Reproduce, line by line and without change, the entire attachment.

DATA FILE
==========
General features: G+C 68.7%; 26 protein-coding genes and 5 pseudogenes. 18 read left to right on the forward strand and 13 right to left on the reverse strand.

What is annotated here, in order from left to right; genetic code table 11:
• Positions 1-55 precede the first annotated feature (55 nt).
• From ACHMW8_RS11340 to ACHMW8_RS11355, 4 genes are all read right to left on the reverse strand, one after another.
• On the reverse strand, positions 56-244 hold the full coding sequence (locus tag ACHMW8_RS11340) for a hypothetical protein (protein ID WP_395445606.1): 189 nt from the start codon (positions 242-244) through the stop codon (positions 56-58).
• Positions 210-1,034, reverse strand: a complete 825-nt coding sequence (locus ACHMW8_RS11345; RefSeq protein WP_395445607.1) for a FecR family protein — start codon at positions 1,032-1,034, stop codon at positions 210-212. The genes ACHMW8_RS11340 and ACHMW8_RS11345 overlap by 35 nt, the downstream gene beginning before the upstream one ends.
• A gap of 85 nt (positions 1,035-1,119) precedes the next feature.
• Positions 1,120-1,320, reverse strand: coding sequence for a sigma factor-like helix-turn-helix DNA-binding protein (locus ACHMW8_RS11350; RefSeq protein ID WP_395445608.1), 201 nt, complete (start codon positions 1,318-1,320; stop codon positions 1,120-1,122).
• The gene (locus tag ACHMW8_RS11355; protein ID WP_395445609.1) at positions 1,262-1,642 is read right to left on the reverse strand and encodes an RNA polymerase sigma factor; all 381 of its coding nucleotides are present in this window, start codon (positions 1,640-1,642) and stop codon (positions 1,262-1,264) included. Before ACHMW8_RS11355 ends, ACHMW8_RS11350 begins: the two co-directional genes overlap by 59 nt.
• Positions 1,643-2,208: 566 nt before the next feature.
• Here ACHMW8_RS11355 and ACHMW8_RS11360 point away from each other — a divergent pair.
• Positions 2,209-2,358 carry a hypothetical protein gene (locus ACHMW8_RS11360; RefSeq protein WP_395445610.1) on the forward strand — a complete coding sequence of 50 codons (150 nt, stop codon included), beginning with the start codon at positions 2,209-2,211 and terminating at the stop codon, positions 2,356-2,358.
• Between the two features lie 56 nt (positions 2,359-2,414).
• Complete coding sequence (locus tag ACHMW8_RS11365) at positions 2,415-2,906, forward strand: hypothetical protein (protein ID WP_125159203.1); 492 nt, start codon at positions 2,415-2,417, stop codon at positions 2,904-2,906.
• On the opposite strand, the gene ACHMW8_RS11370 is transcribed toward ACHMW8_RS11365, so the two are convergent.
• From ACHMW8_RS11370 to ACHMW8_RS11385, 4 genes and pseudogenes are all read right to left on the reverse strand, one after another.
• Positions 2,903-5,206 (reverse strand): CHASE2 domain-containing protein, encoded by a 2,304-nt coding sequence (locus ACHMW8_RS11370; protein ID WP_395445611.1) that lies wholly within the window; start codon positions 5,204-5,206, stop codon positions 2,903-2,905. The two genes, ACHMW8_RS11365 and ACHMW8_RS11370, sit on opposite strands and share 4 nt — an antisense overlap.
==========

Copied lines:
General features: G+C 68.7%; 26 protein-coding genes and 5 pseudogenes. 18 read left to right on the forward strand and 13 right to left on the reverse strand.

What is annotated here, in order from left to right; genetic code table 11:
• Positions 1-55 precede the first annotated feature (55 nt).
• From ACHMW8_RS11340 to ACHMW8_RS11355, 4 genes are all read right to left on the reverse strand, one after another.
• On the reverse strand, positions 56-244 hold the full coding sequence (locus tag ACHMW8_RS11340) for a hypothetical protein (protein ID WP_395445606.1): 189 nt from the start codon (positions 242-244) through the stop codon (positions 56-58).
• Positions 210-1,034, reverse strand: a complete 825-nt coding sequence (locus ACHMW8_RS11345; RefSeq protein WP_395445607.1) for a FecR family protein — start codon at positions 1,032-1,034, stop codon at positions 210-212. The genes ACHMW8_RS11340 and ACHMW8_RS11345 overlap by 35 nt, the downstream gene beginning before the upstream one ends.
• A gap of 85 nt (positions 1,035-1,119) precedes the next feature.
• Positions 1,120-1,320, reverse strand: coding sequence for a sigma factor-like helix-turn-helix DNA-binding protein (locus ACHMW8_RS11350; RefSeq protein ID WP_395445608.1), 201 nt, complete (start codon positions 1,318-1,320; stop codon positions 1,120-1,122).
• The gene (locus tag ACHMW8_RS11355; protein ID WP_395445609.1) at positions 1,262-1,642 is read right to left on the reverse strand and encodes an RNA polymerase sigma factor; all 381 of its coding nucleotides are present in this window, start codon (positions 1,640-1,642) and stop codon (positions 1,262-1,264) included. Before ACHMW8_RS11355 ends, ACHMW8_RS11350 begins: the two co-directional genes overlap by 59 nt.
• Positions 1,643-2,208: 566 nt before the next feature.
• Here ACHMW8_RS11355 and ACHMW8_RS11360 point away from each other — a divergent pair.
• Positions 2,209-2,358 carry a hypothetical protein gene (locus ACHMW8_RS11360; RefSeq protein WP_395445610.1) on the forward strand — a complete coding sequence of 50 codons (150 nt, stop codon included), beginning with the start codon at positions 2,209-2,211 and terminating at the stop codon, positions 2,356-2,358.
• Between the two features lie 56 nt (positions 2,359-2,414).
• Complete coding sequence (locus tag ACHMW8_RS11365) at positions 2,415-2,906, forward strand: hypothetical protein (protein ID WP_125159203.1); 492 nt, start codon at positions 2,415-2,417, stop codon at positions 2,904-2,906.
• On the opposite strand, the gene ACHMW8_RS11370 is transcribed toward ACHMW8_RS11365, so the two are convergent.
• From ACHMW8_RS11370 to ACHMW8_RS11385, 4 genes and pseudogenes are all read right to left on the reverse strand, one after another.
• Positions 2,903-5,206 (reverse strand): CHASE2 domain-containing protein, encoded by a 2,304-nt coding sequence (locus ACHMW8_RS11370; protein ID WP_395445611.1) that lies wholly within the window; start codon positions 5,204-5,206, stop codon positions 2,903-2,905. The two genes, ACHMW8_RS11365 and ACHMW8_RS11370, sit on opposite strands and share 4 nt — an antisense overlap.